Phorm, the company whose web tracking technology sparked international controversy, had a bad Monday as BT got wise and decided to drop its use of Phorm's Webwise product.

Phorm's loss, however, is a major victory for consumers.

Had BT implemented Webwise extensively, it would have arguably represented one of the most egregious violations of consumer privacy ever.

With Webwise in place, the browsing behavior of millions of BT internet users would have been tracked for the purpose of serving up targeted ads to them. Because Webwise works at the ISP level, this form of tracking is about as invasive as it gets.

That would have potentially provided a compelling proposition for Phorm, advertisers and BT but a very bad one for consumers. After all, most consumers pay for internet access; being sold out to Phorm isn't what BT's paying customers expect when they make payment to BT every month.

Unfortunately, BT customers aren't in the clear yet. In announcing that it wasn't moving forward with Phorm, BT left the door open:

We continue to believe the interest-based advertising category offers major benefits for consumers and publishers alike.

However, given our public commitment to developing next-generation broadband and television services in the UK we have decided to weigh up the balance of resources devoted to other opportunities.

Given these resource commitments, we don't have immediate plans to deploy Webwise today. However the interest based advertising market is extremely dynamic and we intend to monitor Phorm's progress with other ISPs and with Webwise Discover before finalising our plans.

Phorm, which is listed on the AIM, saw its shares plummet on the news. As The Guardian notes, however, Phorm has other ISPs in play and the company is far from dead. That means that regardless of what happens with BT, privacy advocates likely still have many Phorm-related battles ahead.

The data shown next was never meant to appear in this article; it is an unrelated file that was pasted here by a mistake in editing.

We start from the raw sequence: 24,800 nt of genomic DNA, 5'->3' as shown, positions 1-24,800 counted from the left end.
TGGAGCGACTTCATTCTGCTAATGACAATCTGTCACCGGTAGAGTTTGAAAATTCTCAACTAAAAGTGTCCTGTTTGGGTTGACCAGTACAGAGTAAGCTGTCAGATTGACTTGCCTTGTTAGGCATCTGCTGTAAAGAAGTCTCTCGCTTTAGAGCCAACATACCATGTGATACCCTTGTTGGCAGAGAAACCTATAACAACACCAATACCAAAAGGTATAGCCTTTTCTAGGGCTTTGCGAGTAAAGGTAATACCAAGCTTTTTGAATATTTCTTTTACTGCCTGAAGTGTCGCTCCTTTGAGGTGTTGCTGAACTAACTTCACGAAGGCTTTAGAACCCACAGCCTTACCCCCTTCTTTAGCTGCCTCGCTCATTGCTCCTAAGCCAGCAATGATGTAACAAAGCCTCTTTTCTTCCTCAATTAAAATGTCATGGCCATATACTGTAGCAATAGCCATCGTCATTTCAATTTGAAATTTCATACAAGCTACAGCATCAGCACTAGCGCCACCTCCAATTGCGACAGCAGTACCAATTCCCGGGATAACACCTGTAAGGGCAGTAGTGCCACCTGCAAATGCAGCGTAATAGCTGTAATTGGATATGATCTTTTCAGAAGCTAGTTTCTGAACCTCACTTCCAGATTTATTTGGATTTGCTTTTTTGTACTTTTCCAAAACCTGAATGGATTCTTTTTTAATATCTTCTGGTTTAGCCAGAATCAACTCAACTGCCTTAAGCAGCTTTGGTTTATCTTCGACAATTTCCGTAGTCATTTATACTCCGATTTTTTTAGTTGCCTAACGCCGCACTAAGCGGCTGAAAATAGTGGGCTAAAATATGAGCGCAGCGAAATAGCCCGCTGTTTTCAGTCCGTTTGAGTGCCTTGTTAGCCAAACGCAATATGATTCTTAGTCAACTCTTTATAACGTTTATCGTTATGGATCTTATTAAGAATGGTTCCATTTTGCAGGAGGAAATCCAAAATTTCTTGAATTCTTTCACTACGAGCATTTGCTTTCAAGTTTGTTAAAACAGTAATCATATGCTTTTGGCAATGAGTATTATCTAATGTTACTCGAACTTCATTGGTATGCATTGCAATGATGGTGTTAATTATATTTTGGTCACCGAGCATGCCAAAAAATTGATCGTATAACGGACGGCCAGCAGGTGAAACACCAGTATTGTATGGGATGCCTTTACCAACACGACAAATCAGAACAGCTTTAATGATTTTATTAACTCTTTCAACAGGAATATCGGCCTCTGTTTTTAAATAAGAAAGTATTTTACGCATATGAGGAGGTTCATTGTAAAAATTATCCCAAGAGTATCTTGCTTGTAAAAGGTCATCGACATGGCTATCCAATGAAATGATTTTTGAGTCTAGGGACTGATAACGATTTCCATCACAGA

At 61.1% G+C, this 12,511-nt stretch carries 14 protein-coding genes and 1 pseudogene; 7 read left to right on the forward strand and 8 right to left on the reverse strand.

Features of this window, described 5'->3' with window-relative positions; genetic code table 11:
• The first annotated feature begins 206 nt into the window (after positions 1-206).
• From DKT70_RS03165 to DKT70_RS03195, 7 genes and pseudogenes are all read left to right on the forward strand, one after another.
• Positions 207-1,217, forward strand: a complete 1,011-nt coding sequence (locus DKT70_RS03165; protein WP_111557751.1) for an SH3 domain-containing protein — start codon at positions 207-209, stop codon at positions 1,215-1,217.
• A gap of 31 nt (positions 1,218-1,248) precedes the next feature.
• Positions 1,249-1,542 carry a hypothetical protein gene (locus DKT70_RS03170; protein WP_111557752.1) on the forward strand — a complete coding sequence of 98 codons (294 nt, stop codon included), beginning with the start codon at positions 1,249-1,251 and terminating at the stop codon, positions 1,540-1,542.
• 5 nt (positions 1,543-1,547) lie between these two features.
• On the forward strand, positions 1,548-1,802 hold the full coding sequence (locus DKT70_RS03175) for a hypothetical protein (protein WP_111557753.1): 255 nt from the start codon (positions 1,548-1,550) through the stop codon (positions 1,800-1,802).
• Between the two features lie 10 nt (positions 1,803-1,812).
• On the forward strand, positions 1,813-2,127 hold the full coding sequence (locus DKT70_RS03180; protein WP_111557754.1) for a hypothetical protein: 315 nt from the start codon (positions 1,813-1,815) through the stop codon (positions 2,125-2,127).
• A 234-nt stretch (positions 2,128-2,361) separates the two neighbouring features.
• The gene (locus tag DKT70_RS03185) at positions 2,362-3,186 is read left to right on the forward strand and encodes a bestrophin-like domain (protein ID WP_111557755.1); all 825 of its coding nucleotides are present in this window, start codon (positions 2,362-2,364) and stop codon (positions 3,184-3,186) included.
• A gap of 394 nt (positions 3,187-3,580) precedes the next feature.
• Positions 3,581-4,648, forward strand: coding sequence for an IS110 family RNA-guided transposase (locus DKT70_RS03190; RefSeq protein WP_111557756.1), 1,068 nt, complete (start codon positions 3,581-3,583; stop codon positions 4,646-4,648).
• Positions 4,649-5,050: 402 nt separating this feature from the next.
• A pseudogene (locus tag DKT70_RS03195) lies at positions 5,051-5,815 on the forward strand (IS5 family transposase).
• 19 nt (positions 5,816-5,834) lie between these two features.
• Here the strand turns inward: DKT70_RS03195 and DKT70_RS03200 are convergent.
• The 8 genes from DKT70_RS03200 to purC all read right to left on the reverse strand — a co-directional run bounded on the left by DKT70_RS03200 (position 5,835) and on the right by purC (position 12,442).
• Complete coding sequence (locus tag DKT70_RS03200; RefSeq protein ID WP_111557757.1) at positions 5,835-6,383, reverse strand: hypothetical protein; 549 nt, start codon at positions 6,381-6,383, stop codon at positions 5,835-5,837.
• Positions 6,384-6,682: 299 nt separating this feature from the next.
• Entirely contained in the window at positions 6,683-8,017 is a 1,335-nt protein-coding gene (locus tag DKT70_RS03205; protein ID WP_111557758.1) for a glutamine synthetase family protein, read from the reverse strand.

Photo credit: rpongsaj via Flickr.

Patricio Robles

Published 7 July, 2009 by Patricio Robles

Patricio Robles is a tech reporter at Econsultancy. Follow him on Twitter.

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Comments (2)


Glenn Hall

Basic issue is we are uneducated about smarts. Microsoft has deployed smarts (from Firefly) for years, and has not really built much out of it yet. Lets focus on the advantages of having smart technologies help us navigate the digital worlds we engage with. Lets welcome the new frontier. Say hello to an alien, you might find they are rather nice. 

Smarts, we need them, we need them soon. so, can we shift focus to what they can do for us, the people and for those who wish to sell to us.And to enable deeper, more thoughtful, more equally enabled interactions.

Should we have an SOA* view of all interactions, as digital citizens? I say yes. We'd have governance, authentication and be able to set our own rules of what we want and how to find out.

(*Services Oriented Architecture, a way to build big IT systems)

So if we could announce ourselves, /beyond profile/ then would we know how to describe ourselves? Maybe not. So we say no. First. Thats a shame. Perhaps limiting.

Thank you Phorm for pushing the envelope. Thank you BT for making the issue public, and (eventually) saying whats going on.

And, now, please, can we all learn, about smart technologies that can help, and just stop thinking its all about sales.

iPhone suceeded, not least because Apple educated us WHY we wanted it.

More to learn, please debate this widely, in a learning frame of mind.


about 9 years ago



@Glenn Hall If you want a smart system like that I would not have any objections, but DO NOT try to do it on a "UNICAST" protocol system such as Port 80 http; that sort of system is reserved for Personal to Website interactions. Develop your own protocols & match them on other ports for a "multicast, broadcast protocol" system! Subverting a very Basic & essential communication system & altering/manipulating the data transfers is not only a bad idea it is illegal for very good practical as well as Privacy reasons!

almost 9 years ago

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